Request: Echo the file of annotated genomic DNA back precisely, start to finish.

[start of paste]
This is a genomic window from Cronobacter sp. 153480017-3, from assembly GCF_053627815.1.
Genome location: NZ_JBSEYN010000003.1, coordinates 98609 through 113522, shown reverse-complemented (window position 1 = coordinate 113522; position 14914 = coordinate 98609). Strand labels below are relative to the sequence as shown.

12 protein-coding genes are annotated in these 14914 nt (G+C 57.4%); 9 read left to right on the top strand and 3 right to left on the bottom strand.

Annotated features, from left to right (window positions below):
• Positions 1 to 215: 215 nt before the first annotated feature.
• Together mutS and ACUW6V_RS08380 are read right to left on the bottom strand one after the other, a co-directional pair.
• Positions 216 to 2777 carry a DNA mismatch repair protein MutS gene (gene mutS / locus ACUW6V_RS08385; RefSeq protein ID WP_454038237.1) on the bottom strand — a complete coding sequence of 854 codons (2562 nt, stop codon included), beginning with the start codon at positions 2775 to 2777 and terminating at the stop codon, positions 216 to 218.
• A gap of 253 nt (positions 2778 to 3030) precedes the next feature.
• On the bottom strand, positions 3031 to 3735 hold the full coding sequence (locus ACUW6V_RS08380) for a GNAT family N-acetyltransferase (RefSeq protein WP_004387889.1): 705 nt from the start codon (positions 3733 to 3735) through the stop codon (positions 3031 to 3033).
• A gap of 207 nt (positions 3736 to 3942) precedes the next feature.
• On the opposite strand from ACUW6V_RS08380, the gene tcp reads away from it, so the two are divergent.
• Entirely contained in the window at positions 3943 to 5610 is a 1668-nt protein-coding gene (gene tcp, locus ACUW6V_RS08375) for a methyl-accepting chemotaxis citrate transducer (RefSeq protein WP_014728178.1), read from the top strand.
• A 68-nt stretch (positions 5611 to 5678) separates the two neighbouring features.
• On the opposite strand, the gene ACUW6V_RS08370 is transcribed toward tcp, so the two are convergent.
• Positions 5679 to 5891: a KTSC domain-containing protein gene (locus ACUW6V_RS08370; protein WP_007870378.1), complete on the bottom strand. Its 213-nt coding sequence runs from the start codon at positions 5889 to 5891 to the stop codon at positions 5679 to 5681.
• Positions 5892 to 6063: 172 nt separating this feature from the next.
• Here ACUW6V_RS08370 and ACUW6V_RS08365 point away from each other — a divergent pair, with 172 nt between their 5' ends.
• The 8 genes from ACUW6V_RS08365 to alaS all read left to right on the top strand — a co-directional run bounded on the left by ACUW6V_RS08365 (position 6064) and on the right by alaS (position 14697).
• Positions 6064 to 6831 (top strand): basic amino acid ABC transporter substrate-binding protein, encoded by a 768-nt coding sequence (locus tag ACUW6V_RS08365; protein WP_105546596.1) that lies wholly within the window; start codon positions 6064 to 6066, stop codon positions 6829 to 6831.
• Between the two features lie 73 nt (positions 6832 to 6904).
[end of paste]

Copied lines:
This is a genomic window from Cronobacter sp. 153480017-3, from assembly GCF_053627815.1.
Genome location: NZ_JBSEYN010000003.1, coordinates 98609 through 113522, shown reverse-complemented (window position 1 = coordinate 113522; position 14914 = coordinate 98609). Strand labels below are relative to the sequence as shown.

12 protein-coding genes are annotated in these 14914 nt (G+C 57.4%); 9 read left to right on the top strand and 3 right to left on the bottom strand.

Annotated features, from left to right (window positions below):
• Positions 1 to 215: 215 nt before the first annotated feature.
• Together mutS and ACUW6V_RS08380 are read right to left on the bottom strand one after the other, a co-directional pair.
• Positions 216 to 2777 carry a DNA mismatch repair protein MutS gene (gene mutS / locus ACUW6V_RS08385; RefSeq protein ID WP_454038237.1) on the bottom strand — a complete coding sequence of 854 codons (2562 nt, stop codon included), beginning with the start codon at positions 2775 to 2777 and terminating at the stop codon, positions 216 to 218.
• A gap of 253 nt (positions 2778 to 3030) precedes the next feature.
• On the bottom strand, positions 3031 to 3735 hold the full coding sequence (locus ACUW6V_RS08380) for a GNAT family N-acetyltransferase (RefSeq protein WP_004387889.1): 705 nt from the start codon (positions 3733 to 3735) through the stop codon (positions 3031 to 3033).
• A gap of 207 nt (positions 3736 to 3942) precedes the next feature.
• On the opposite strand from ACUW6V_RS08380, the gene tcp reads away from it, so the two are divergent.
• Entirely contained in the window at positions 3943 to 5610 is a 1668-nt protein-coding gene (gene tcp, locus ACUW6V_RS08375) for a methyl-accepting chemotaxis citrate transducer (RefSeq protein WP_014728178.1), read from the top strand.
• A 68-nt stretch (positions 5611 to 5678) separates the two neighbouring features.
• On the opposite strand, the gene ACUW6V_RS08370 is transcribed toward tcp, so the two are convergent.
• Positions 5679 to 5891: a KTSC domain-containing protein gene (locus ACUW6V_RS08370; protein WP_007870378.1), complete on the bottom strand. Its 213-nt coding sequence runs from the start codon at positions 5889 to 5891 to the stop codon at positions 5679 to 5681.
• Positions 5892 to 6063: 172 nt separating this feature from the next.
• Here ACUW6V_RS08370 and ACUW6V_RS08365 point away from each other — a divergent pair, with 172 nt between their 5' ends.
• The 8 genes from ACUW6V_RS08365 to alaS all read left to right on the top strand — a co-directional run bounded on the left by ACUW6V_RS08365 (position 6064) and on the right by alaS (position 14697).
• Positions 6064 to 6831 (top strand): basic amino acid ABC transporter substrate-binding protein, encoded by a 768-nt coding sequence (locus tag ACUW6V_RS08365; protein WP_105546596.1) that lies wholly within the window; start codon positions 6064 to 6066, stop codon positions 6829 to 6831.
• Between the two features lie 73 nt (positions 6832 to 6904).